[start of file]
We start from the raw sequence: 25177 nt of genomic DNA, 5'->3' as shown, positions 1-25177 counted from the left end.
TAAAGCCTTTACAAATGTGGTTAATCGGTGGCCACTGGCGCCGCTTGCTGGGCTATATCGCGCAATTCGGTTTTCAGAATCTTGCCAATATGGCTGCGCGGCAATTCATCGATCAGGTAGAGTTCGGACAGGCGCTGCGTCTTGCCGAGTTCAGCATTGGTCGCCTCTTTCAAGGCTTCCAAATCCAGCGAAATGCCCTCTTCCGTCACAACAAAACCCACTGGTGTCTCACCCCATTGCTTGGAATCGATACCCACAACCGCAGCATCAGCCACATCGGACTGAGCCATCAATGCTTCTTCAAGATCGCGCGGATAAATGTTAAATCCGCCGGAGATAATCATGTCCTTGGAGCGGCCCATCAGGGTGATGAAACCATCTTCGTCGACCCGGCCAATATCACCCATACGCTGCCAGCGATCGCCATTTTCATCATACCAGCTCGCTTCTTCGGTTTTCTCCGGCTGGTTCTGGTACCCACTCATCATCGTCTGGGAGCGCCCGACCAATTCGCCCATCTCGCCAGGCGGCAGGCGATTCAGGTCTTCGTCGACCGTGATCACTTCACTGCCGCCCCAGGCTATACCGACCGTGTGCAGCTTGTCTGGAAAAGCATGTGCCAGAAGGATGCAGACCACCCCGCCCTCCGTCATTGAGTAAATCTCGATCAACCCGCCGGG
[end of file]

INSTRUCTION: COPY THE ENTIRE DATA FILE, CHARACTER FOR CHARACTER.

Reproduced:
We start from the raw sequence: 25177 nt of genomic DNA, 5'->3' as shown, positions 1-25177 counted from the left end.
TAAAGCCTTTACAAATGTGGTTAATCGGTGGCCACTGGCGCCGCTTGCTGGGCTATATCGCGCAATTCGGTTTTCAGAATCTTGCCAATATGGCTGCGCGGCAATTCATCGATCAGGTAGAGTTCGGACAGGCGCTGCGTCTTGCCGAGTTCAGCATTGGTCGCCTCTTTCAAGGCTTCCAAATCCAGCGAAATGCCCTCTTCCGTCACAACAAAACCCACTGGTGTCTCACCCCATTGCTTGGAATCGATACCCACAACCGCAGCATCAGCCACATCGGACTGAGCCATCAATGCTTCTTCAAGATCGCGCGGATAAATGTTAAATCCGCCGGAGATAATCATGTCCTTGGAGCGGCCCATCAGGGTGATGAAACCATCTTCGTCGACCCGGCCAATATCACCCATACGCTGCCAGCGATCGCCATTTTCATCATACCAGCTCGCTTCTTCGGTTTTCTCCGGCTGGTTCTGGTACCCACTCATCATCGTCTGGGAGCGCCCGACCAATTCGCCCATCTCGCCAGGCGGCAGGCGATTCAGGTCTTCGTCGACCGTGATCACTTCACTGCCGCCCCAGGCTATACCGACCGTGTGCAGCTTGTCTGGAAAAGCATGTGCCAGAAGGATGCAGACCACCCCGCCCTCCGTCATTGAGTAAATCTCGATCAACCCGCCGGG